Tim Horgan dead at 88

by George Mattson

tim horgan photo

My good friend and Mattson Academy instructor for many years, Tim Horgan died yesterday (5/28/2015). Tim’s  friend Joe Fitzgerald wrote this very beautiful article in the Boston Herald today, that reminds us all how much Tim meant to us:

As soon as word arrived that Tim Horgan, 88, died yesterday morning, memories swept over this desk like a rampaging river in Houston.

One was so real it could have happened last night.

It was this writer’s first day on the job as a sports columnist here at the Herald.

“Fitz,” sports editor Cliff Sundberg said, “why don’t you go to the ballpark with Timmy tonight so that he can introduce you to everyone.”

Meeting manager Eddie Kasko, and resident legends such as Carl Yastrzemski and Rico Petrocelli, was no cause for anxiety; fame has never been an intimidating quality here.

But riding with Tim Horgan? That was different. Passing through the South End, through the Fenway, listening to him talk shop, a crazy Jimmy Cagney line kept coming to mind: “Look at me, Ma; top of the world!”

By the time Tim called it quits in 1991, ending a 44-year-run as a sports columnist extraordinaire, we had become close friends. The older you get, the more you realize one of life’s great blessings is to know you have won the approval of someone you admire, and no one was ever more admired here than Tim.

Oh, could he write.

Colleagues would watch him agonize over just the right word to use, then marvel over the finished product, which read like poetry.

But he also wrote with clarity, wit, character and no short measure of righteous indignation. He feared no one in expressing his beliefs, comfortable in his own skin because he knew what he believed and why.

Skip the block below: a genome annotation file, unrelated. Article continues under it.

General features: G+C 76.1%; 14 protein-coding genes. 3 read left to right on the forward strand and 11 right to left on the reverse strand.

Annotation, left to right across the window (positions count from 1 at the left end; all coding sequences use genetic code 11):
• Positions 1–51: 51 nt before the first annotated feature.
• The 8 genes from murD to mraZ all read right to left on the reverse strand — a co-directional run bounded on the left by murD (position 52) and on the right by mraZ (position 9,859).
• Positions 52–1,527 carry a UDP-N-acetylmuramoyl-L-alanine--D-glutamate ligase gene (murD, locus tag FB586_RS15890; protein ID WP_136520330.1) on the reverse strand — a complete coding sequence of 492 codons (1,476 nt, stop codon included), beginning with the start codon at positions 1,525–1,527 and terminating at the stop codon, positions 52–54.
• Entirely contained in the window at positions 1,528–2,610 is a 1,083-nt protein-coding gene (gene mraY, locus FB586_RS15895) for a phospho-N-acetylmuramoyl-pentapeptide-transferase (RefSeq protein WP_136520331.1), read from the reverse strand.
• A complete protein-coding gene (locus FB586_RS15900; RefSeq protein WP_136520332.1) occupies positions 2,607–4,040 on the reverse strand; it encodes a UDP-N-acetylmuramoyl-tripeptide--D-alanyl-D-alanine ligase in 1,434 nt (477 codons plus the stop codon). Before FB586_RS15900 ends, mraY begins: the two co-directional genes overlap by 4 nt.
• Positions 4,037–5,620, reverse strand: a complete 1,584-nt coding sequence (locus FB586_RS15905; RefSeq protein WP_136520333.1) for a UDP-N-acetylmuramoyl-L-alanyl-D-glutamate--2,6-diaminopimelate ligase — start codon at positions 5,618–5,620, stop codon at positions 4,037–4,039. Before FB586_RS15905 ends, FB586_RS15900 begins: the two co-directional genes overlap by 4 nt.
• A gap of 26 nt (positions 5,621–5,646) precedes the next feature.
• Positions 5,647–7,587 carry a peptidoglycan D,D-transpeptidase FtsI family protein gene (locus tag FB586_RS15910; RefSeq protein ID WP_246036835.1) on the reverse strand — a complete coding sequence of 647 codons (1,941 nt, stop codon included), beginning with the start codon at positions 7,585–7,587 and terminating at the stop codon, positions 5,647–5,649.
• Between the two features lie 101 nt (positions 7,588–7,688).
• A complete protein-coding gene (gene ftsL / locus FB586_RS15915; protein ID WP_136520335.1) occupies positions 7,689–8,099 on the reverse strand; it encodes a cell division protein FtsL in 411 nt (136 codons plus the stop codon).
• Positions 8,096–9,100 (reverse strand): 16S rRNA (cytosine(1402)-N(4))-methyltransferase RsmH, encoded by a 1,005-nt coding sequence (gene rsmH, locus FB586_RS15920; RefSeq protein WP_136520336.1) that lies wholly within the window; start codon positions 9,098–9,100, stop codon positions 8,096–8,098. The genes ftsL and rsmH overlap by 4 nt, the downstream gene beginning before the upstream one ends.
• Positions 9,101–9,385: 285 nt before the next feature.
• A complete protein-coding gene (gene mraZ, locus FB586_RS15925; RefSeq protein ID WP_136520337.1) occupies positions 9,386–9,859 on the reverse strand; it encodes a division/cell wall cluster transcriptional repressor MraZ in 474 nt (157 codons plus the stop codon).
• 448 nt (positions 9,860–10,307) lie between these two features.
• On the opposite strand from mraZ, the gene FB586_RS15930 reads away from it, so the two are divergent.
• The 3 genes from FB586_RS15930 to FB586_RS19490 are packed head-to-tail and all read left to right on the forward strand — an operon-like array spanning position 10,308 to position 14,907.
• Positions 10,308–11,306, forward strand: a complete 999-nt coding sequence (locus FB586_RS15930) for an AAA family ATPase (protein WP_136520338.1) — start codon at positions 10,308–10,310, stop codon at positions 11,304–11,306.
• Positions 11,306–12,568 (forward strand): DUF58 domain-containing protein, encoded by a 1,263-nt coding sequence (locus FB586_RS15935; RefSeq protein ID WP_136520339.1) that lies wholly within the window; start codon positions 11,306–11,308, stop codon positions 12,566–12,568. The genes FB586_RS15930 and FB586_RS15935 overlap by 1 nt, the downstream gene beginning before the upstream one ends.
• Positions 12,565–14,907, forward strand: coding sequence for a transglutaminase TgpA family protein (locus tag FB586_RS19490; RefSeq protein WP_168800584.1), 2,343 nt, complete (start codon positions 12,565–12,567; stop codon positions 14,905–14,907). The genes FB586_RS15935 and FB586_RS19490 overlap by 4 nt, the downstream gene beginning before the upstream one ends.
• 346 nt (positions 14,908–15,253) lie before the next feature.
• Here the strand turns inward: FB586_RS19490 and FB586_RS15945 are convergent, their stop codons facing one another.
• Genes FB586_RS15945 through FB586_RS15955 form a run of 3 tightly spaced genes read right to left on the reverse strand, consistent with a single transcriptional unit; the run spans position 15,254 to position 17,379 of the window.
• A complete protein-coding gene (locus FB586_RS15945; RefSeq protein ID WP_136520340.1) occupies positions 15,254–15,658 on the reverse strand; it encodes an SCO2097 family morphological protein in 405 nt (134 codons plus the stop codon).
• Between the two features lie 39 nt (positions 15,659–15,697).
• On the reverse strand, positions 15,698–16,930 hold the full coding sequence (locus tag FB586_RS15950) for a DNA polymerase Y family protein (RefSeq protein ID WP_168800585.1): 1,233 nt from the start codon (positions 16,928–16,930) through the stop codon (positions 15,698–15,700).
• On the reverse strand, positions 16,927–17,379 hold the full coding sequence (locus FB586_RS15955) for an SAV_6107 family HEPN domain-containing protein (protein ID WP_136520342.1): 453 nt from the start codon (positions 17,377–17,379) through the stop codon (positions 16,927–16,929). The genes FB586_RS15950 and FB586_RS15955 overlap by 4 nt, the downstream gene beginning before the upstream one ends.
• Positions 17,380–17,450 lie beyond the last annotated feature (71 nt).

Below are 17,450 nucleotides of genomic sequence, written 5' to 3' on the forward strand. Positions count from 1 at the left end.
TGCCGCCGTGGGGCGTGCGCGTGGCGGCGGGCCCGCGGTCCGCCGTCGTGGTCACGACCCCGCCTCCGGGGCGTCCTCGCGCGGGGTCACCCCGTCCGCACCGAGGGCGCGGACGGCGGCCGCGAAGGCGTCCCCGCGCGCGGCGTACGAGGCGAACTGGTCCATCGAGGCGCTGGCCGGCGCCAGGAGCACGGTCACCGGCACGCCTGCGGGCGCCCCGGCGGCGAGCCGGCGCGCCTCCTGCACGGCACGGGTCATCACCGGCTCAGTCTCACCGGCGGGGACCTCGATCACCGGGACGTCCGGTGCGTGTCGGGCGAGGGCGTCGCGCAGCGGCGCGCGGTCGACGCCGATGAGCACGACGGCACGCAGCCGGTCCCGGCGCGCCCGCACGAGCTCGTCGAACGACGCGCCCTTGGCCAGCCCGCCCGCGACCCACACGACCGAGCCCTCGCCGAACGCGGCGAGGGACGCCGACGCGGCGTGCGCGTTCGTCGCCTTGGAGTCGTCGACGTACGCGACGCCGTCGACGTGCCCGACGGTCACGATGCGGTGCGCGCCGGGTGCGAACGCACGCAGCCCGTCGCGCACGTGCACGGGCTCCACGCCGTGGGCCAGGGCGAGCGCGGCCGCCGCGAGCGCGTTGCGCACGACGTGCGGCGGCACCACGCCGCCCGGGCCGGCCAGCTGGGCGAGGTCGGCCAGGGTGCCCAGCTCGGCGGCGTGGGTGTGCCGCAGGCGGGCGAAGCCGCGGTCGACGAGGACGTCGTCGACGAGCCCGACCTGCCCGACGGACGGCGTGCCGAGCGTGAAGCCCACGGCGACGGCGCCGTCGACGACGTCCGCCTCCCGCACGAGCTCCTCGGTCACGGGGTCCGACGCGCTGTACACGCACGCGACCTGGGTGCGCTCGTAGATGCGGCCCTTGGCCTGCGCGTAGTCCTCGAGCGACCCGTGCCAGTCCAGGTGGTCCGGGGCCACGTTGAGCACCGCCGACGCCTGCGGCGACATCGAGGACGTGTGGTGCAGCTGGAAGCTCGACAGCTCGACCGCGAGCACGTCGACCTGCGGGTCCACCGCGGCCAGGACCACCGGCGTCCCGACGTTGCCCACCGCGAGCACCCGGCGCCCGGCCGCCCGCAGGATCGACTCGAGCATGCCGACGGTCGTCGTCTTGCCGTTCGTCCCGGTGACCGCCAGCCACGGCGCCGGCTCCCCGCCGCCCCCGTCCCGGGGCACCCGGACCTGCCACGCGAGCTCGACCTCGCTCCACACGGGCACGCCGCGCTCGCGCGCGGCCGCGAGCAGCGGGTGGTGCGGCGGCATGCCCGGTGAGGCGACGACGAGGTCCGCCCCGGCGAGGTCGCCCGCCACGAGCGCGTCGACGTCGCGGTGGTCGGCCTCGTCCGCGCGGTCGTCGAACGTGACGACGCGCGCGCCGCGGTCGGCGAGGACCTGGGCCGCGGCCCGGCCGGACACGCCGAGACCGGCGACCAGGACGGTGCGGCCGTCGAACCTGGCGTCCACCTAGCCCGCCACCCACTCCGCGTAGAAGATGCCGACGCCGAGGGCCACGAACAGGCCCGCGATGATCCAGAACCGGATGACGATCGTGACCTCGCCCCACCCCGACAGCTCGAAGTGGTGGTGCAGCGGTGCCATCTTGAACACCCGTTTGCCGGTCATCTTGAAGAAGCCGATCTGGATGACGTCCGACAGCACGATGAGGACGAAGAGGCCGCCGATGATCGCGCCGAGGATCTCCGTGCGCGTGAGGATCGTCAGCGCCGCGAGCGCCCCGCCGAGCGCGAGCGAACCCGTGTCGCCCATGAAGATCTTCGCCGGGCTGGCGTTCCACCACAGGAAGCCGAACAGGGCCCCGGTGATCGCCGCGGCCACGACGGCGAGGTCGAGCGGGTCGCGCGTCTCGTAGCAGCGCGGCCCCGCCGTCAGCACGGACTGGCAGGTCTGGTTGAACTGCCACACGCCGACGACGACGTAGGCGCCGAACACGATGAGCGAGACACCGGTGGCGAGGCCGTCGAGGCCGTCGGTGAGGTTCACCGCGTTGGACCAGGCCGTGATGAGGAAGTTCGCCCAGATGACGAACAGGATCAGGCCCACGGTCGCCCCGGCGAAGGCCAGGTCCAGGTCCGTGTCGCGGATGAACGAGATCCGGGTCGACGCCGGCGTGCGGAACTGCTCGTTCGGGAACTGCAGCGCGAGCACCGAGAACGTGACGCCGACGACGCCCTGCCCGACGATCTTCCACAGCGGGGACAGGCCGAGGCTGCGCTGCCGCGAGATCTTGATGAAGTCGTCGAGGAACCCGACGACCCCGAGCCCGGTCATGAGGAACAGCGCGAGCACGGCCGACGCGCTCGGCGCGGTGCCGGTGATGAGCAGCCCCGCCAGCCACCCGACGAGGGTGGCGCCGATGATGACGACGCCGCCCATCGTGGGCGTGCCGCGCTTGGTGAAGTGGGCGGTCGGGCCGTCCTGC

He was the writer this writer always aspired to be.

When he retired, a “time” was held for him at the Parker House. The GMs of all our pro teams showed up. So did Red Auerbach, Bobby Orr, Milt Schmidt, Tony DeMarco, Johnny Pesky; Ted Williams sent a beautiful letter. Every TV station in town was there, and so was The Boston Globe, which presented him with a framed Page 1.

“This will never happen again,” Clark Booth correctly noted at evening’s end. “No one but Tim could ever get a crowd like this together.”

A World War II vet, a proud Tufts alumnus (Phi Betta Kappa), a black belt in karate, there was nothing Tim didn’t excel at, including a storybook 62-year-marriage to Lois, who predeceased him in 2013.

Looking through letters he sent from his retirement home in Florida, it’s hard not to smile.

When this column moved from sports to the front of the paper in 1994, he wrote: “This is what you’ve always wanted and I know you’ll do it well. As the late Wally Flynn often said to me, ‘Keep up the good work; I think you’re getting the hang of it.’ ”

In response to a column here on gay marriage, he wrote: “You handled a very delicate subject with fact and restraint. If that doesn’t work I’ll show you a few karate moves.”

On keeping busy: “We’ve been considering a cruise around the Baltic, but first we’ll have to rob a bank.”

On offering encouragement: “I keep telling you it would be a shame if you didn’t publish some of these columns in a book. I’ll expect a free copy, of course.”

But one letter was valued above all others. He had been asked to provide an endorsement on the back cover of a Luis Tiant book, which he did with generous praise. But then he added, “Fitz, it’s a very readable book, but if you don’t mind a leavening of criticism, I think there are two or three vulgarities here that should come out. Ballplayers can lack vocabulary, but not authors.”

The morning after introducing him at his enshrinement in the Sports Museum’s Hall of Fame, he wrote:“Thanks for ruining my acceptance speech, which I felt would have been the equal of JFK’s Inaugural Address. Your introduction was so emotional I couldn’t even read my notes. But I’ll forgive you because I know you spoke from the heart.”

Filling this column with his words is better than anything this student could write. Tim was always the teacher.

If he had a fitting epitaph it would be the one he gave himself: “I was a nag, a scold, and a great second-guesser, but I was never a hatchet man and I say that proudly.”

Goodbye, good friend, and God bless.

Related Articles

Leave a Comment